Internships have long been a way for people to get a taste of an industry and gain valuable experience. In the best of circumstances, internships offer newcomers an entry level opportunity and give the company additional support. In recent years, companies have started to reevaluate how they run their internship programs. Long the standard, unpaid internships have come under criticism for exploiting workers and offering an opportunity only the financially secure can afford to undertake. With these challenges in mind, let’s take a look at two successful internship programs.
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Know The Rules
One critical thing to consider before embarking on any internship program is to understand the nature of your state employment laws. “There’s a big legal component to internship programs and you have to be very careful,” says Celine Frueh, the Human Resources Director at Allagash Brewing in Portland, Maine. “We worked with our attorney to make sure that everything we were doing was above board.” Frueh advises others “do not wing it.”
Have A Plan For Your Interns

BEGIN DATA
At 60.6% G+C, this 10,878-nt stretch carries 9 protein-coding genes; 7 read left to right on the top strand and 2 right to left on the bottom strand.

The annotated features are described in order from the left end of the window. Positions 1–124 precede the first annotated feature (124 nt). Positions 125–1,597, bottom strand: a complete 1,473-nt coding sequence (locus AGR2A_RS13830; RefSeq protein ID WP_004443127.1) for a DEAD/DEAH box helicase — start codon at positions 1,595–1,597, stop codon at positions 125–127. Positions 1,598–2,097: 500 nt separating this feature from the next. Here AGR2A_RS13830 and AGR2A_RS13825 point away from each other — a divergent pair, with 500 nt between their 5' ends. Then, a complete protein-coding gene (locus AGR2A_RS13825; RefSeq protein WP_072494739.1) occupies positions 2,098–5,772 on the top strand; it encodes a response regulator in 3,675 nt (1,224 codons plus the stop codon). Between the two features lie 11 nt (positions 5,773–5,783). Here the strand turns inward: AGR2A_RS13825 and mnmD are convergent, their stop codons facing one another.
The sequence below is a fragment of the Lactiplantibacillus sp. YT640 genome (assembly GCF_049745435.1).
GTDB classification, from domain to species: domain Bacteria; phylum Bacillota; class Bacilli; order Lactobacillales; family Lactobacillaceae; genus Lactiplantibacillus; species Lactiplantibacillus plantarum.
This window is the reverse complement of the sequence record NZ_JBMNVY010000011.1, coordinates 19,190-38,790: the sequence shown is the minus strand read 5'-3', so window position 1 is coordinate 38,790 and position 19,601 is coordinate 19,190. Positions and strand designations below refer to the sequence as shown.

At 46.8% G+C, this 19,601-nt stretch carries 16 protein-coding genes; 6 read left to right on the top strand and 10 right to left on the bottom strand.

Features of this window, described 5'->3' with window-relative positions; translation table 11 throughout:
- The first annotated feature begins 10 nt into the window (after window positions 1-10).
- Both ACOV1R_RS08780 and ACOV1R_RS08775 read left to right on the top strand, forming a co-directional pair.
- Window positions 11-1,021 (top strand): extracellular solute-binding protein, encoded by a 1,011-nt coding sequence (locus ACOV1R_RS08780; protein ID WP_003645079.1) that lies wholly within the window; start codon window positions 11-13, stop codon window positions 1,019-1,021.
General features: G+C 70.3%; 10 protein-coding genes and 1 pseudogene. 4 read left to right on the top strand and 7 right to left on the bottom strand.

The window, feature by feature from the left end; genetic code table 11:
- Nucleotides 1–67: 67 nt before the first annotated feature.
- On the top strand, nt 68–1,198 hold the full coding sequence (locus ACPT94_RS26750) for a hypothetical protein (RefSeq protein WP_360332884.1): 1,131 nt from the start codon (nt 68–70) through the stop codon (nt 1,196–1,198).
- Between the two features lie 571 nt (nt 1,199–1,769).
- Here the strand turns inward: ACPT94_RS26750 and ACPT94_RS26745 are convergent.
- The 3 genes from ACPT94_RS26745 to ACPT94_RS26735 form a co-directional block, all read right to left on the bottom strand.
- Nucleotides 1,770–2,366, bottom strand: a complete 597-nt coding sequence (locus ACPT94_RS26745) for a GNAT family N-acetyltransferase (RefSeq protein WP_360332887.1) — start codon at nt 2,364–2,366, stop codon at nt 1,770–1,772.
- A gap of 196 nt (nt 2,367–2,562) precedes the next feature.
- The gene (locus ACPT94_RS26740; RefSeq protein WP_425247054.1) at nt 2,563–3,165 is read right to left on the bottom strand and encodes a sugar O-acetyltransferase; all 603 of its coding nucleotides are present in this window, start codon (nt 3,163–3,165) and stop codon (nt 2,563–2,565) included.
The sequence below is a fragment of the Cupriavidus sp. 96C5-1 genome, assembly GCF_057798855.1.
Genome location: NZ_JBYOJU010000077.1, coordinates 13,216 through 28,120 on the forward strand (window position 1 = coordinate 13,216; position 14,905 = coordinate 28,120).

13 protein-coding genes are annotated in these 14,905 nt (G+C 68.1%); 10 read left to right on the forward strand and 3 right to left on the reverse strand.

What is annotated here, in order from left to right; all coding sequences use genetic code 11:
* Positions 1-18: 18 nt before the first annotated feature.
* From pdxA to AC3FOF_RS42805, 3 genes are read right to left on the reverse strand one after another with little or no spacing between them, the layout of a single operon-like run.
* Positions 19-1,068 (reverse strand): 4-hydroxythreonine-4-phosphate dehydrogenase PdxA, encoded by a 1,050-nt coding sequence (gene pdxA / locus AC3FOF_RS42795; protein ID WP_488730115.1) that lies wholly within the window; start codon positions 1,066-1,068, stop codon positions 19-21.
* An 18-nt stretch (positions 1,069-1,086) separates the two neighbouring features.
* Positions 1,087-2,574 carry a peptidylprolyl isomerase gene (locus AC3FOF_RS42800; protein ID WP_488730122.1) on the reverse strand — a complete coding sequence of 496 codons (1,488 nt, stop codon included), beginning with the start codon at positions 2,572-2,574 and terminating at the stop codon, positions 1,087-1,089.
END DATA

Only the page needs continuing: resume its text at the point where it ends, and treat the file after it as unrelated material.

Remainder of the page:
Companies that fail to properly structure their internship programs are setting themselves up for problems. “So this idea that ‘we’ll just find someone who’s really smart and then once they get here, we’ll just figure it out together,’ that’s where I’ve seen internships really flounder,” says Frueh. “When there isn’t clear guidance, when people don’t understand the scope, how many hours will it be for, how long will it be, how many weeks will it go, who is the person I should be checking in with on a daily basis, what are my goals as an intern,” is when problems can arise. “The more clarity you have as an organization before you start, even the recruiting of the intern, the better.”
At Bissell Brothers in Portland, Maine, the intern program has a set curriculum spanning 160 hours of work. One of the program’s founders, brewer Hannah Hirsch, says that new interns spend a week in the cellar, then the brew deck, before moving on to work with the brewery’s quality control manager and helping manage yeast. “People get to see a full scope of everything within the brewery but with a focus on packaging, with the assumption that that will likely be the first job that they have when they enter production work,” she says.
In helping prepare interns to work in packaging, Bissell trains them on things like how to drive a forklift and other foundational skills so that once they finish the program, they are certified and ready for work. Hirsch and Bissell’s Production Manager Paul Upham worked together to develop the program and started by asking some basic questions. “What’s it going to be like to have a brand new person on the floor? And how can we all sort of shoulder this responsibility of teaching a new person how to exist in this environment, be useful in this environment, and do it in a way that’s hopefully not super intimidating,” Hirsch says.
Pay Your Interns